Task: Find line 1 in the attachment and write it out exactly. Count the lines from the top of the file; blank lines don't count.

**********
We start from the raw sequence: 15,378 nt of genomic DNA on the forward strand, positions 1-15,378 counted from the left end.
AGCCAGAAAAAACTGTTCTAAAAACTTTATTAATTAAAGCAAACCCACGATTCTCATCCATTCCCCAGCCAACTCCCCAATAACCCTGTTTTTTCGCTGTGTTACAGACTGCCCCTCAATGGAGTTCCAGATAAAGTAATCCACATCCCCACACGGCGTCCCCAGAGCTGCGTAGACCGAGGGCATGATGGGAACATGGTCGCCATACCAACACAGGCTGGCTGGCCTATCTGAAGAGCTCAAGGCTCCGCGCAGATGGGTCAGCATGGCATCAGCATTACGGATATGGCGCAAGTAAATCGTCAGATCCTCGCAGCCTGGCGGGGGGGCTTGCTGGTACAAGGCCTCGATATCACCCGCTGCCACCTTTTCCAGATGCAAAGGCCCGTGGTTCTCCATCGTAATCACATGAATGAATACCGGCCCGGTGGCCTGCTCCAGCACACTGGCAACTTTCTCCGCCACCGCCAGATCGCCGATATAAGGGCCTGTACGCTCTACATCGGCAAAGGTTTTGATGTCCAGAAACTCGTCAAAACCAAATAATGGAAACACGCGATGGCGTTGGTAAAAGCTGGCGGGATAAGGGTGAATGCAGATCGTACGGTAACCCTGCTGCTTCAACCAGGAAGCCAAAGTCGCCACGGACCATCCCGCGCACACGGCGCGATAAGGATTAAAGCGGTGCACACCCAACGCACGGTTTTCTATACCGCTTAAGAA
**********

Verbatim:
We start from the raw sequence: 15,378 nt of genomic DNA on the forward strand, positions 1-15,378 counted from the left end.